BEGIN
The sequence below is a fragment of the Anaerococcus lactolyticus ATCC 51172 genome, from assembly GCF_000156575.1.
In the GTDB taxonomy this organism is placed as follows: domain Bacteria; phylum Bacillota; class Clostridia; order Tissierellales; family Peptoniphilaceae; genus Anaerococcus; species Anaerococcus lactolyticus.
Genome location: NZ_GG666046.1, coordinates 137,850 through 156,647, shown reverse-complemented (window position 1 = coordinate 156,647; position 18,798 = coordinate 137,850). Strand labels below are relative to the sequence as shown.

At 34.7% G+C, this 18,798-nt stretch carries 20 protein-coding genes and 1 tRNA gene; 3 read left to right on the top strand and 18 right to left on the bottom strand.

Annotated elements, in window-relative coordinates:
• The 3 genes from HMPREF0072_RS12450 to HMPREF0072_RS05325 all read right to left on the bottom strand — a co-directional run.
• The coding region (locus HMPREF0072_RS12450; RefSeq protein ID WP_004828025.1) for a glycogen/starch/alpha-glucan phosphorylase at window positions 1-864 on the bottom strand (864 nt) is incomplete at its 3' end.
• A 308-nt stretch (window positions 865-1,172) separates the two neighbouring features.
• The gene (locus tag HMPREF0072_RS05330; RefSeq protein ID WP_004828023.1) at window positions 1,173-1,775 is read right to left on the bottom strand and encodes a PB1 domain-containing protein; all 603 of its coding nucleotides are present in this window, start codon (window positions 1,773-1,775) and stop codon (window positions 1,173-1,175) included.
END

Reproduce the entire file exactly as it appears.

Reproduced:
The sequence below is a fragment of the Anaerococcus lactolyticus ATCC 51172 genome, from assembly GCF_000156575.1.
In the GTDB taxonomy this organism is placed as follows: domain Bacteria; phylum Bacillota; class Clostridia; order Tissierellales; family Peptoniphilaceae; genus Anaerococcus; species Anaerococcus lactolyticus.
Genome location: NZ_GG666046.1, coordinates 137,850 through 156,647, shown reverse-complemented (window position 1 = coordinate 156,647; position 18,798 = coordinate 137,850). Strand labels below are relative to the sequence as shown.

At 34.7% G+C, this 18,798-nt stretch carries 20 protein-coding genes and 1 tRNA gene; 3 read left to right on the top strand and 18 right to left on the bottom strand.

Annotated elements, in window-relative coordinates:
• The 3 genes from HMPREF0072_RS12450 to HMPREF0072_RS05325 all read right to left on the bottom strand — a co-directional run.
• The coding region (locus HMPREF0072_RS12450; RefSeq protein ID WP_004828025.1) for a glycogen/starch/alpha-glucan phosphorylase at window positions 1-864 on the bottom strand (864 nt) is incomplete at its 3' end.
• A 308-nt stretch (window positions 865-1,172) separates the two neighbouring features.
• The gene (locus tag HMPREF0072_RS05330; RefSeq protein ID WP_004828023.1) at window positions 1,173-1,775 is read right to left on the bottom strand and encodes a PB1 domain-containing protein; all 603 of its coding nucleotides are present in this window, start codon (window positions 1,773-1,775) and stop codon (window positions 1,173-1,175) included.